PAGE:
This year’s presidential election is offering two very different candidates, and a Castleton University student has teamed up with an administrator to ensure the students can get to the polls to vote on Nov. 8.
Chrispin White, director of community engagement, and Castleton senior William Chmielewski, are working together to bring the students to the polls in a Castleton van.
“It’s important for students to get their voice out, and show who they believe to be the next president,” Chmielewski said. “We are gathering together a fleet van. We are going to send out emails to the students, and we are going to run a bus every half an hour back and forth to the polling place to allow students to have a chance to vote, and to get as many students as possible to vote.”
While not too long ago, ballots were cast at the university’s Fine Arts Center, the town of Castleton moved the location to the new firehouse.
“When you have a small town like Castleton, and a university in town, there could be a shifting of the power depending on the voting pattern,” White said. “What they wanted to do is make sure that the town residents really had the majority of the vote for the local positions.”
Rich Clark, associate professor of political science, says it is important for students to get out and vote.
“Students’ issues tend to be neglected in national and statewide races because they show up in such low numbers,” Clark said, “The people over 45 are twice as likely to vote as people under 25. Because politicians don’t expect students to come out and vote, they don’t play to their issues.”
So what do students think of the effort?
“I think it’s a good idea to get people, especially people without cars on campus, to get them out to vote, because voting is very important so your voice can be heard and everything,” said Brian Leonard, a Castleton freshman who is planning on voting this election.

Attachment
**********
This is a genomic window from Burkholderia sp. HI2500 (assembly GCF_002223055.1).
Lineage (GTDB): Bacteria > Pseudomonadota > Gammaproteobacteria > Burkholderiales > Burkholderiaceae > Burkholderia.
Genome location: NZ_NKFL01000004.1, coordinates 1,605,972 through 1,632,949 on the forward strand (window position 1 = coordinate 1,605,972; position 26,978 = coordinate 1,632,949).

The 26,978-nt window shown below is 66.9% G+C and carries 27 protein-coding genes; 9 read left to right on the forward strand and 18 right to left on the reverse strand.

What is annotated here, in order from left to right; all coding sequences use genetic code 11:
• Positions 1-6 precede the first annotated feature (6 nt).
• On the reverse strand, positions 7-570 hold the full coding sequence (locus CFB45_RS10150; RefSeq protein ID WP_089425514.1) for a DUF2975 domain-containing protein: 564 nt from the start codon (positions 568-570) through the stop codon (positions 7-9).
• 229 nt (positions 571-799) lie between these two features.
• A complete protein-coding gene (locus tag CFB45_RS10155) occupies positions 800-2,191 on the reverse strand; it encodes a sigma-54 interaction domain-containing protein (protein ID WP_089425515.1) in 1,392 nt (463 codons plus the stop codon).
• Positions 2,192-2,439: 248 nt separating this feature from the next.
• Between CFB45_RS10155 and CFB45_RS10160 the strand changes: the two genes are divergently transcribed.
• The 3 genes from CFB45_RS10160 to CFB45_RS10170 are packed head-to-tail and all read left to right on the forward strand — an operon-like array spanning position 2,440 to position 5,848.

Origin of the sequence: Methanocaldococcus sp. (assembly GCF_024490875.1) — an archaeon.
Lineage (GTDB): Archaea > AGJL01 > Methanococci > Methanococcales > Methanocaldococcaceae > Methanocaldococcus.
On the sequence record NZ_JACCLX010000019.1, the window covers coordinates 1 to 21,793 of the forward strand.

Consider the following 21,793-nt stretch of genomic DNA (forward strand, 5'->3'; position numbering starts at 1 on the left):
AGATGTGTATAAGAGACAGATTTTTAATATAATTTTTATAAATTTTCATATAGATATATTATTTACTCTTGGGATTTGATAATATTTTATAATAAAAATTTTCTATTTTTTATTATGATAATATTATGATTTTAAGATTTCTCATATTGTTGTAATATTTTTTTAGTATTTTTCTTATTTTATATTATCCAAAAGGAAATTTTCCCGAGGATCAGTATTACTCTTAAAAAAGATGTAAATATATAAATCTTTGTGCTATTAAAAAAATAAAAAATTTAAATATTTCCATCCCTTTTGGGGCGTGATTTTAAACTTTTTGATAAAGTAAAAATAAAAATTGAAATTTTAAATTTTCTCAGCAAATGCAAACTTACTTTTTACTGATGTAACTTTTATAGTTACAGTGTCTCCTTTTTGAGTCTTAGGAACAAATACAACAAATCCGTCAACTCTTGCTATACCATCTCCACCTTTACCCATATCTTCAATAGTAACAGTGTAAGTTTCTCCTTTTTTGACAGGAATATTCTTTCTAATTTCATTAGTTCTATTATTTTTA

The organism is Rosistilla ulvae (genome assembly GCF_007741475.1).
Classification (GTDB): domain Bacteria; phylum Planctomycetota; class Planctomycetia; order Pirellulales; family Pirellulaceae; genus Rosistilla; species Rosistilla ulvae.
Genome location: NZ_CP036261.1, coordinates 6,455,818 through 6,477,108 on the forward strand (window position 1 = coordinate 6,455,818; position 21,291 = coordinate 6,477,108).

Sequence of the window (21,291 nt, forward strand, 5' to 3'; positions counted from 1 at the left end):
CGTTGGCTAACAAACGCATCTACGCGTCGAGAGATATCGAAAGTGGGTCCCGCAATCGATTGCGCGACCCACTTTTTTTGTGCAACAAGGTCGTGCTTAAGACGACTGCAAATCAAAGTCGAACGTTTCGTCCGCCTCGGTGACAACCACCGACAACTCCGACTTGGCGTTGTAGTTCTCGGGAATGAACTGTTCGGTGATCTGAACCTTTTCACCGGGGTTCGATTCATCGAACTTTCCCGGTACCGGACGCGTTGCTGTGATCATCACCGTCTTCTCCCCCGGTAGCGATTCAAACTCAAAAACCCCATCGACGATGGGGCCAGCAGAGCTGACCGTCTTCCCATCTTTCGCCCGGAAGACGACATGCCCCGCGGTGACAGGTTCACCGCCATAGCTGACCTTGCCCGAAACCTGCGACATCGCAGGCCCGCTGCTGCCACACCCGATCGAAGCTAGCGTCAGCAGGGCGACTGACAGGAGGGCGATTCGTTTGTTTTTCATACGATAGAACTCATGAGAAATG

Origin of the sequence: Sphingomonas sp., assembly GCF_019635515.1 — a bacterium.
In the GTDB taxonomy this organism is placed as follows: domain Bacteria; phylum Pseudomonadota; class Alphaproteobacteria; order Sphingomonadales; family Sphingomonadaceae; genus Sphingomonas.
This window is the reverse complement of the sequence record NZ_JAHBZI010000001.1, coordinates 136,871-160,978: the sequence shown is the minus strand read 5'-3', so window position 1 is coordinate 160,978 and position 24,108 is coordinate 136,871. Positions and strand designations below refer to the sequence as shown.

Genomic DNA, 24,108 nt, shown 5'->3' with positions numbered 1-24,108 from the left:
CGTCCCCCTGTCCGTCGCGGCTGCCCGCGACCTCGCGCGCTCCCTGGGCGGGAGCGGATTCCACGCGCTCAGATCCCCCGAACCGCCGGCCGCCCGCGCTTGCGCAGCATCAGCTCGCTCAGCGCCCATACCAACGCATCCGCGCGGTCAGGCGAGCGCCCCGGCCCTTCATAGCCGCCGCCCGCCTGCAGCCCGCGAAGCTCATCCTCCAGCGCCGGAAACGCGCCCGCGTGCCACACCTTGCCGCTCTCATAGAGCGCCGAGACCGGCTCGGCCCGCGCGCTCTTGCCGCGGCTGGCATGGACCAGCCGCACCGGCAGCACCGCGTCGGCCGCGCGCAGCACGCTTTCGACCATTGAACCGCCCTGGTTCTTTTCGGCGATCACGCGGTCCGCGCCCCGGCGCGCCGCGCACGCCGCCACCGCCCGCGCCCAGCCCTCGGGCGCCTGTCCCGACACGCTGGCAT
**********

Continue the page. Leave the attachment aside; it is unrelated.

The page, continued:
Leonard, who is from New Jersey and will not be voting in Vermont’s local elections, thinks that it is strange that the polls would be moved.
“There are a lot of people from Vermont that go here, and to take away their say really close around the corner from where they live, so they won’t influence a Vermont election, it’s weird, because there are a lot of students who care about the local elections,” Leonard said, “Maybe they should bring it back.”
Regardless where the polls are, White said it’s vital students vote.
“As a college student in this country, you have a voice. You need to utilize that voice in a way that you see fit,” White said, “Educate yourself on what’s going on in our country and in our communities, and utilize your voice to try to make some of those initiatives come to fruition.”
Polls at the firehouse will be open from 8 a.m. to 7 p.m. and the van will run every half hour from the school. Emails will be sent to students with details where and when they can be picked up to go vote, Chmielewski said.